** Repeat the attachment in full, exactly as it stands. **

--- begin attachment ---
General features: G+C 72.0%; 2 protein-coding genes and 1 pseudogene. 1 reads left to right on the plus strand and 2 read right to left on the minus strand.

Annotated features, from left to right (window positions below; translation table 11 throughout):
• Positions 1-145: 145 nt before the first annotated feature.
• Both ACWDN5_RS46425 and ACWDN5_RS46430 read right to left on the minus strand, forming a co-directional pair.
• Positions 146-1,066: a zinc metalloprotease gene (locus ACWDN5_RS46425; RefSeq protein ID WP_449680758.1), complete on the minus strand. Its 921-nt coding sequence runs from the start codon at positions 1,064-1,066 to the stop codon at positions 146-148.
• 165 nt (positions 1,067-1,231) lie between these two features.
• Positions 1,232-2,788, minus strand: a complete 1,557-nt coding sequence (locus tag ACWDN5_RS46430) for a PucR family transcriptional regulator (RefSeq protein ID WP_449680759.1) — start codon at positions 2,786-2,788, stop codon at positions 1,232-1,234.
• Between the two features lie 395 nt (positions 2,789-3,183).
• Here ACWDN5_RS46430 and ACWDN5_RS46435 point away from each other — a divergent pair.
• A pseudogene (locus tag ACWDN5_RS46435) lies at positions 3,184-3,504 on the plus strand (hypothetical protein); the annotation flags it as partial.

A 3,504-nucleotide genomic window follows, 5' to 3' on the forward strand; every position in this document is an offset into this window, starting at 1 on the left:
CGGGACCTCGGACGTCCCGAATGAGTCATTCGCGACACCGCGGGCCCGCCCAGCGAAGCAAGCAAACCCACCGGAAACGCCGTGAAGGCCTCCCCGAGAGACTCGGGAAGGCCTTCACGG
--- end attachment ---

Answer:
General features: G+C 72.0%; 2 protein-coding genes and 1 pseudogene. 1 reads left to right on the plus strand and 2 read right to left on the minus strand.

Annotated features, from left to right (window positions below; translation table 11 throughout):
• Positions 1-145: 145 nt before the first annotated feature.
• Both ACWDN5_RS46425 and ACWDN5_RS46430 read right to left on the minus strand, forming a co-directional pair.
• Positions 146-1,066: a zinc metalloprotease gene (locus ACWDN5_RS46425; RefSeq protein ID WP_449680758.1), complete on the minus strand. Its 921-nt coding sequence runs from the start codon at positions 1,064-1,066 to the stop codon at positions 146-148.
• 165 nt (positions 1,067-1,231) lie between these two features.
• Positions 1,232-2,788, minus strand: a complete 1,557-nt coding sequence (locus tag ACWDN5_RS46430) for a PucR family transcriptional regulator (RefSeq protein ID WP_449680759.1) — start codon at positions 2,786-2,788, stop codon at positions 1,232-1,234.
• Between the two features lie 395 nt (positions 2,789-3,183).
• Here ACWDN5_RS46430 and ACWDN5_RS46435 point away from each other — a divergent pair.
• A pseudogene (locus tag ACWDN5_RS46435) lies at positions 3,184-3,504 on the plus strand (hypothetical protein); the annotation flags it as partial.

A 3,504-nucleotide genomic window follows, 5' to 3' on the forward strand; every position in this document is an offset into this window, starting at 1 on the left:
CGGGACCTCGGACGTCCCGAATGAGTCATTCGCGACACCGCGGGCCCGCCCAGCGAAGCAAGCAAACCCACCGGAAACGCCGTGAAGGCCTCCCCGAGAGACTCGGGAAGGCCTTCACGG